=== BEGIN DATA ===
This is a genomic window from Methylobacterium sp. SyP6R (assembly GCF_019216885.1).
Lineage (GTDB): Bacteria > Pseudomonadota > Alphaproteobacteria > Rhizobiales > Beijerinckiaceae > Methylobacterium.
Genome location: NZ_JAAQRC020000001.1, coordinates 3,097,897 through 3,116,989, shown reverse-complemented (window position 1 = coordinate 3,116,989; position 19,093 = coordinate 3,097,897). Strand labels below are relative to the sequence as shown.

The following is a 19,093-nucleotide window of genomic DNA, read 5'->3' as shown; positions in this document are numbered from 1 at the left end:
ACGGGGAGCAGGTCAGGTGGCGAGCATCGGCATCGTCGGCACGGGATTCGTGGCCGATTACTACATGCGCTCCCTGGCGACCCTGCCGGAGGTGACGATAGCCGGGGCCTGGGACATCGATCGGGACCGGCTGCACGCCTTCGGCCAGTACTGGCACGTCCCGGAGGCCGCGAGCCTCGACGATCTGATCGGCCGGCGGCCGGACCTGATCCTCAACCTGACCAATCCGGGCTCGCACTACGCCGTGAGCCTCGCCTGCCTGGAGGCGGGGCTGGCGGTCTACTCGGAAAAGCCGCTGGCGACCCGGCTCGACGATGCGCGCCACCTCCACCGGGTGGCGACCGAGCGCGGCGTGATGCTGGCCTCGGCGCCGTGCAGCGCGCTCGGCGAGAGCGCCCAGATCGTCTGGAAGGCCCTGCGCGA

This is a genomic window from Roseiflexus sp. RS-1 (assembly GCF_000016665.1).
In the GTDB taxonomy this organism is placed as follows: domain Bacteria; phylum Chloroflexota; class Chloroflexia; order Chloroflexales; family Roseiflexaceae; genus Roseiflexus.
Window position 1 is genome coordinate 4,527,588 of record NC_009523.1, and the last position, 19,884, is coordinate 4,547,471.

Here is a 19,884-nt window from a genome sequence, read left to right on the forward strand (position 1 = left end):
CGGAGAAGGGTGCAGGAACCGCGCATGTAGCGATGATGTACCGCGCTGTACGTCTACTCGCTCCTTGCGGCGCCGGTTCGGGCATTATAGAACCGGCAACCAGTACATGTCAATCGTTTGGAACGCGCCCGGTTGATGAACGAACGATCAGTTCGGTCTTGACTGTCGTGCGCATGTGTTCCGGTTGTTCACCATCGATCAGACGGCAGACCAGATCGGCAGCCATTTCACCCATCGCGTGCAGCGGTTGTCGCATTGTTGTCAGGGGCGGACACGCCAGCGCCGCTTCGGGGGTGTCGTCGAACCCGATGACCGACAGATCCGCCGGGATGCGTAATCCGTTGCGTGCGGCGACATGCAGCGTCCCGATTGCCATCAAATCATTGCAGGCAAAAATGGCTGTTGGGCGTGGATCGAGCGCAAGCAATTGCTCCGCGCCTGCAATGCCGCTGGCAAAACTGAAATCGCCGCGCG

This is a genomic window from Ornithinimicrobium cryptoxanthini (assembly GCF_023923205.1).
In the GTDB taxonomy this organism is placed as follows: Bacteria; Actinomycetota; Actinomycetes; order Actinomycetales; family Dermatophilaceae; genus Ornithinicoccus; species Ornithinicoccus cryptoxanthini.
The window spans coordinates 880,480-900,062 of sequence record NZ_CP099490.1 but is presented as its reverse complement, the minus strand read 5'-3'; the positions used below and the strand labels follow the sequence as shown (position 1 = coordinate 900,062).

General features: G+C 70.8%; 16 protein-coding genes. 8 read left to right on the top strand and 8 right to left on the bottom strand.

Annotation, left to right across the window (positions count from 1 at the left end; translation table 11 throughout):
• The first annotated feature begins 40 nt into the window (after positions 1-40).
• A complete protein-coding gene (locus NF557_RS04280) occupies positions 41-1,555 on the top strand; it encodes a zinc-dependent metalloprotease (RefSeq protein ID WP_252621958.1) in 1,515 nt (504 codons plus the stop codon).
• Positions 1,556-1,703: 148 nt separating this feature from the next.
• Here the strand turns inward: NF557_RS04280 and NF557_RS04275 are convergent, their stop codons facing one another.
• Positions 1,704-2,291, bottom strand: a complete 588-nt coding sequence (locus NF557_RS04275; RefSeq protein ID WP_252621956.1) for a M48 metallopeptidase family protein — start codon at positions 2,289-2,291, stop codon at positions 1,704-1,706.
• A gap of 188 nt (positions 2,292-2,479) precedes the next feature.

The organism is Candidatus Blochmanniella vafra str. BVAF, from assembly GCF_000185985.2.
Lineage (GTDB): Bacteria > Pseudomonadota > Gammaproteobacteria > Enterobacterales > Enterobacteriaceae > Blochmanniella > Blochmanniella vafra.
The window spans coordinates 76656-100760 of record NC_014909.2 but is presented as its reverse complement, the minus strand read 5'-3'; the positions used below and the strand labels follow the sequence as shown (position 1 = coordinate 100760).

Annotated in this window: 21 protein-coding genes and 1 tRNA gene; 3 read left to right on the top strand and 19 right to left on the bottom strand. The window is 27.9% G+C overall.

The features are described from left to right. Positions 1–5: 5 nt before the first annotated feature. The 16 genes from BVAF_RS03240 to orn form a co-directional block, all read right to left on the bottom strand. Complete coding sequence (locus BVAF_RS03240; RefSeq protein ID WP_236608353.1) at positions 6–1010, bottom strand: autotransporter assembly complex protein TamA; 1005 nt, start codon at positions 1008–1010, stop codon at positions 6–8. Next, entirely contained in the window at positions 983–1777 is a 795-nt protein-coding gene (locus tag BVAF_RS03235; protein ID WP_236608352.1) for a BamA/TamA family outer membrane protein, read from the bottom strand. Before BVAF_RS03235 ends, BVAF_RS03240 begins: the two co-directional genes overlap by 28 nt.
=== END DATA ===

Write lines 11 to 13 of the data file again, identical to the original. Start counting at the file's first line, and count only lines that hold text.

This is a genomic window from Ornithinimicrobium cryptoxanthini (assembly GCF_023923205.1).
In the GTDB taxonomy this organism is placed as follows: Bacteria; Actinomycetota; Actinomycetes; order Actinomycetales; family Dermatophilaceae; genus Ornithinicoccus; species Ornithinicoccus cryptoxanthini.
The window spans coordinates 880,480-900,062 of sequence record NZ_CP099490.1 but is presented as its reverse complement, the minus strand read 5'-3'; the positions used below and the strand labels follow the sequence as shown (position 1 = coordinate 900,062).